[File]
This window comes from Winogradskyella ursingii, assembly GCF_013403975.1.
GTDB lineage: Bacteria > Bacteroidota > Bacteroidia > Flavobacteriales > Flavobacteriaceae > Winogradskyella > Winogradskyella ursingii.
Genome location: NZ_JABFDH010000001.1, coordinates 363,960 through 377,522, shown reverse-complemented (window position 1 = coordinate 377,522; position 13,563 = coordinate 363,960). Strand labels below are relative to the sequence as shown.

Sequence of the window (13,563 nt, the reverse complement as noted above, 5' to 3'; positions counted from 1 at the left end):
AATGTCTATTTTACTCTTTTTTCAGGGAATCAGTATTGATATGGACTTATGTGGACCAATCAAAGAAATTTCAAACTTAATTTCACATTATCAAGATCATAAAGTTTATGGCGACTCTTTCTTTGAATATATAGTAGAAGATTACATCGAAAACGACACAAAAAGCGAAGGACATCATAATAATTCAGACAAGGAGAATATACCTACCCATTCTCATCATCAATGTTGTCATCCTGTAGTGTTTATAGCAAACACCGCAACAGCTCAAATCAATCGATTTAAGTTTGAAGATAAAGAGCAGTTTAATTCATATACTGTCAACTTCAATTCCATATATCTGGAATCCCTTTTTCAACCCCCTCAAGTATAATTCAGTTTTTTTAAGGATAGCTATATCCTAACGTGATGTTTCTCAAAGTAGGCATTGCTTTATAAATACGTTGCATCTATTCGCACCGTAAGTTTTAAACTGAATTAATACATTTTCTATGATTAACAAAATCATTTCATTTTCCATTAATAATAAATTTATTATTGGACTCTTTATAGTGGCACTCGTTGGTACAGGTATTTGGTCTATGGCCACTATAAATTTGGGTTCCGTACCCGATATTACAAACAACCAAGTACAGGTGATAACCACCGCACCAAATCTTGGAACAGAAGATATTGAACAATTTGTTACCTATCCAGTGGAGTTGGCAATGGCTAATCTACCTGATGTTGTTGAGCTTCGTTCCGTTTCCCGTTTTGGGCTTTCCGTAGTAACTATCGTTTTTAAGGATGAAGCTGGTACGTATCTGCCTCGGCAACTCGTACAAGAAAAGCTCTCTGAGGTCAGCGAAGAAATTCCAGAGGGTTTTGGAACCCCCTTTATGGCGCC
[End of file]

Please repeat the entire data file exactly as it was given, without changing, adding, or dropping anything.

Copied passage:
This window comes from Winogradskyella ursingii, assembly GCF_013403975.1.
GTDB lineage: Bacteria > Bacteroidota > Bacteroidia > Flavobacteriales > Flavobacteriaceae > Winogradskyella > Winogradskyella ursingii.
Genome location: NZ_JABFDH010000001.1, coordinates 363,960 through 377,522, shown reverse-complemented (window position 1 = coordinate 377,522; position 13,563 = coordinate 363,960). Strand labels below are relative to the sequence as shown.

Sequence of the window (13,563 nt, the reverse complement as noted above, 5' to 3'; positions counted from 1 at the left end):
AATGTCTATTTTACTCTTTTTTCAGGGAATCAGTATTGATATGGACTTATGTGGACCAATCAAAGAAATTTCAAACTTAATTTCACATTATCAAGATCATAAAGTTTATGGCGACTCTTTCTTTGAATATATAGTAGAAGATTACATCGAAAACGACACAAAAAGCGAAGGACATCATAATAATTCAGACAAGGAGAATATACCTACCCATTCTCATCATCAATGTTGTCATCCTGTAGTGTTTATAGCAAACACCGCAACAGCTCAAATCAATCGATTTAAGTTTGAAGATAAAGAGCAGTTTAATTCATATACTGTCAACTTCAATTCCATATATCTGGAATCCCTTTTTCAACCCCCTCAAGTATAATTCAGTTTTTTTAAGGATAGCTATATCCTAACGTGATGTTTCTCAAAGTAGGCATTGCTTTATAAATACGTTGCATCTATTCGCACCGTAAGTTTTAAACTGAATTAATACATTTTCTATGATTAACAAAATCATTTCATTTTCCATTAATAATAAATTTATTATTGGACTCTTTATAGTGGCACTCGTTGGTACAGGTATTTGGTCTATGGCCACTATAAATTTGGGTTCCGTACCCGATATTACAAACAACCAAGTACAGGTGATAACCACCGCACCAAATCTTGGAACAGAAGATATTGAACAATTTGTTACCTATCCAGTGGAGTTGGCAATGGCTAATCTACCTGATGTTGTTGAGCTTCGTTCCGTTTCCCGTTTTGGGCTTTCCGTAGTAACTATCGTTTTTAAGGATGAAGCTGGTACGTATCTGCCTCGGCAACTCGTACAAGAAAAGCTCTCTGAGGTCAGCGAAGAAATTCCAGAGGGTTTTGGAACCCCCTTTATGGCGCC